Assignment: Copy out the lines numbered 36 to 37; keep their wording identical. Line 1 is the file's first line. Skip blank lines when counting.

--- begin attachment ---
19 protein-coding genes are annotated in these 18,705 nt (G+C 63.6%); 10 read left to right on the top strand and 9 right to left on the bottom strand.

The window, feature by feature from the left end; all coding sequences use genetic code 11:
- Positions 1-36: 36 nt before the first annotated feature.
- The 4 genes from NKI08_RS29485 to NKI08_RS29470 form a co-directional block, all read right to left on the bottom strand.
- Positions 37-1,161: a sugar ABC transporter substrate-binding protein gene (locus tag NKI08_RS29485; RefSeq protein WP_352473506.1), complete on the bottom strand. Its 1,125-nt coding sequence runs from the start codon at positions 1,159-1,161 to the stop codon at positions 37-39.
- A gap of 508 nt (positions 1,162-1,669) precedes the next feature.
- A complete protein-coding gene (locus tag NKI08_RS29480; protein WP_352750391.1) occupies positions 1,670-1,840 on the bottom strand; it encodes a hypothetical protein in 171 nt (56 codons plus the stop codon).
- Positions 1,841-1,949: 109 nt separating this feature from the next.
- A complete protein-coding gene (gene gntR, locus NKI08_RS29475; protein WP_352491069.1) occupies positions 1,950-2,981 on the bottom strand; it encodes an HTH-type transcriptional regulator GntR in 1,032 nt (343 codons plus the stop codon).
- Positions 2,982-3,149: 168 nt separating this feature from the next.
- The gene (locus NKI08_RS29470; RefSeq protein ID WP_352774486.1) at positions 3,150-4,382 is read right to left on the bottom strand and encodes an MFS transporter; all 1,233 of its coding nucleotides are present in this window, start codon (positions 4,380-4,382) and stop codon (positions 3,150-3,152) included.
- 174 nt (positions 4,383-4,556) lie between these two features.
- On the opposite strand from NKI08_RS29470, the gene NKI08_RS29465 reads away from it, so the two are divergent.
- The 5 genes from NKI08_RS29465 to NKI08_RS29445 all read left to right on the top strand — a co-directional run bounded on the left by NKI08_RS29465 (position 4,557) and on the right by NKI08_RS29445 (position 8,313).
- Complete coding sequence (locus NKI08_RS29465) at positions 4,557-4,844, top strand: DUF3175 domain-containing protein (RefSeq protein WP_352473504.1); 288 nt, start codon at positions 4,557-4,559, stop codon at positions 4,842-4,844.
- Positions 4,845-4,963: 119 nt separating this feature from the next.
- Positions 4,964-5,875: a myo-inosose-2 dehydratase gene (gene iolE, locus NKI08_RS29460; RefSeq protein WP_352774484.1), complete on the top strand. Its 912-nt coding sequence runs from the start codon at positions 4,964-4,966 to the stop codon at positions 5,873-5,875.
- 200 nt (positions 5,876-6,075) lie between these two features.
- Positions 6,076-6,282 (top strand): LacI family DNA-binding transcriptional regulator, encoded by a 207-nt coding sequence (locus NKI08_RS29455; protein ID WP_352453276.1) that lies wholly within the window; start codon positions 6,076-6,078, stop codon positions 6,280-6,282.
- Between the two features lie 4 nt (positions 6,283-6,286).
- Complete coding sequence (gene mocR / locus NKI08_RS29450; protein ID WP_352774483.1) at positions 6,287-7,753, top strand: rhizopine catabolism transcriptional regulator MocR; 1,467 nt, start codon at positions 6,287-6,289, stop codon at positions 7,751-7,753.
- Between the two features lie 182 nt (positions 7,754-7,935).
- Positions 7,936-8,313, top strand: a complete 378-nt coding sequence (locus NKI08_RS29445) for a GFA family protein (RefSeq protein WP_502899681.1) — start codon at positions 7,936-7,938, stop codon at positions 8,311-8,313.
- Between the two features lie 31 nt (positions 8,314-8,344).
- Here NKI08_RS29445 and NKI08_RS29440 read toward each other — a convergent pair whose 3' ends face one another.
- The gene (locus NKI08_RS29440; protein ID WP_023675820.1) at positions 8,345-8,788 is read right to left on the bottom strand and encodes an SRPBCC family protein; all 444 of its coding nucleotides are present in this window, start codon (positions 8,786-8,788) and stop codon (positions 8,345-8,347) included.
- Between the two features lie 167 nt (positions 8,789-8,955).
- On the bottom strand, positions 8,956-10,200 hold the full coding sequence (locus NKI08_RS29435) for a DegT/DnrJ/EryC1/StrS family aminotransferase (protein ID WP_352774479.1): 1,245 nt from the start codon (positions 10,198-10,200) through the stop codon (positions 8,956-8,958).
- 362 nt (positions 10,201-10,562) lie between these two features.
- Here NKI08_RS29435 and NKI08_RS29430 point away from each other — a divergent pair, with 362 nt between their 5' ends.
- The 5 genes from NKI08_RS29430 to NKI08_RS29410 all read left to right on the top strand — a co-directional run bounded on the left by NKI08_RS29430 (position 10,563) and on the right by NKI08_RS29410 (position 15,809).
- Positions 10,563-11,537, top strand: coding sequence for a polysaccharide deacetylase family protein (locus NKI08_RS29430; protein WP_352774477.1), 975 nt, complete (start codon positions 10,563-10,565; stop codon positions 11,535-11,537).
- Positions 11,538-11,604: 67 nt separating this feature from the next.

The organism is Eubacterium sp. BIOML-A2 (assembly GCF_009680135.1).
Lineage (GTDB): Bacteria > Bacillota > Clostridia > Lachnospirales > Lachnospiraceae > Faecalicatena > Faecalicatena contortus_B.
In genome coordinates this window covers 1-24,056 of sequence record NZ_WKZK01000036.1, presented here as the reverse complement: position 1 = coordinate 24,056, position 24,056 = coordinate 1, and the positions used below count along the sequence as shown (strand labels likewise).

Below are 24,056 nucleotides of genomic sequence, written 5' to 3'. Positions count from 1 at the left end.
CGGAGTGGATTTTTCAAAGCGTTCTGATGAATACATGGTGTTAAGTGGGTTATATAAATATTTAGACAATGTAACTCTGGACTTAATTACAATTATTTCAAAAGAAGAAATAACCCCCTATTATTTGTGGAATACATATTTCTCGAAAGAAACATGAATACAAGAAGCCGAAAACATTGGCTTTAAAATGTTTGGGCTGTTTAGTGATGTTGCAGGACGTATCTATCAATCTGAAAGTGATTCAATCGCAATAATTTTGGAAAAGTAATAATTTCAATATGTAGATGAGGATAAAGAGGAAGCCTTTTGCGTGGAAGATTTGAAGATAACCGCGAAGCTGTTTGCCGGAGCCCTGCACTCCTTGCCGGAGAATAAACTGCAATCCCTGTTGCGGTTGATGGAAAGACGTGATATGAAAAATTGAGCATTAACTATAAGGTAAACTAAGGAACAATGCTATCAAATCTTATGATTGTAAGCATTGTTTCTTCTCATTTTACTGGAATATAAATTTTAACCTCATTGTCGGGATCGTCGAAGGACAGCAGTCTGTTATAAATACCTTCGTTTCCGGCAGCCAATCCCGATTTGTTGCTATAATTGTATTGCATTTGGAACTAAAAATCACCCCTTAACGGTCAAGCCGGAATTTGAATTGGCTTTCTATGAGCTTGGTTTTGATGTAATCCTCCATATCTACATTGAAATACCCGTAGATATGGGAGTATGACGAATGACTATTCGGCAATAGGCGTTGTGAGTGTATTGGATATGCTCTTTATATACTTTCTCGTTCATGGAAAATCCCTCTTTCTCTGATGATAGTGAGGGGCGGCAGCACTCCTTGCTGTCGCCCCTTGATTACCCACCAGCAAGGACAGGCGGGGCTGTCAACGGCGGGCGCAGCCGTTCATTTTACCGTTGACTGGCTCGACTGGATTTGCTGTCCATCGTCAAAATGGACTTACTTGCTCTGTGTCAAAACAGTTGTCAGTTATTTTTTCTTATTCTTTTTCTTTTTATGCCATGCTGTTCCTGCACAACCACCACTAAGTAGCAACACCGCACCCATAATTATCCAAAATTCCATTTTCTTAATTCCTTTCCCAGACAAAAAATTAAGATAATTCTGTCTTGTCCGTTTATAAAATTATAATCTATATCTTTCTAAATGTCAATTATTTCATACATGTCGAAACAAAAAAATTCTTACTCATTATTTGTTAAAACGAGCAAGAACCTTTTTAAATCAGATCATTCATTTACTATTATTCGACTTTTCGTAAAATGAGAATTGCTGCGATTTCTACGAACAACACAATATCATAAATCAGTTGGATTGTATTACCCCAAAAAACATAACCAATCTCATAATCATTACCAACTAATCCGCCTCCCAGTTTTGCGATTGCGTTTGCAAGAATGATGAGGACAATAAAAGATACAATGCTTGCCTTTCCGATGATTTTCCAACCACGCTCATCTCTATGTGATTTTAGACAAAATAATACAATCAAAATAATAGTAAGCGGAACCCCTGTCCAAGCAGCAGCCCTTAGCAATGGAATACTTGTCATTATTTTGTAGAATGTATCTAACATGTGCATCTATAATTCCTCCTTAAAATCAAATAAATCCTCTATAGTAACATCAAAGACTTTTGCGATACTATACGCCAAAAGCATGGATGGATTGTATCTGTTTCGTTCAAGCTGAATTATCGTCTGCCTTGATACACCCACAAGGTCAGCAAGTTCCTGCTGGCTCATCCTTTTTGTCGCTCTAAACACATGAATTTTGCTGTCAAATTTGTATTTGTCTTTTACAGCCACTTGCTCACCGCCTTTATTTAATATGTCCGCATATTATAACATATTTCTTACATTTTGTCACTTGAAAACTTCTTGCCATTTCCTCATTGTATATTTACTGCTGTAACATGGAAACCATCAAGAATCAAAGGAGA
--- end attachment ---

In genome coordinates this window covers 1-24,056 of sequence record NZ_WKZK01000036.1, presented here as the reverse complement: position 1 = coordinate 24,056, position 24,056 = coordinate 1, and the positions used below count along the sequence as shown (strand labels likewise).

Below are 24,056 nucleotides of genomic sequence, written 5' to 3'. Positions count from 1 at the left end.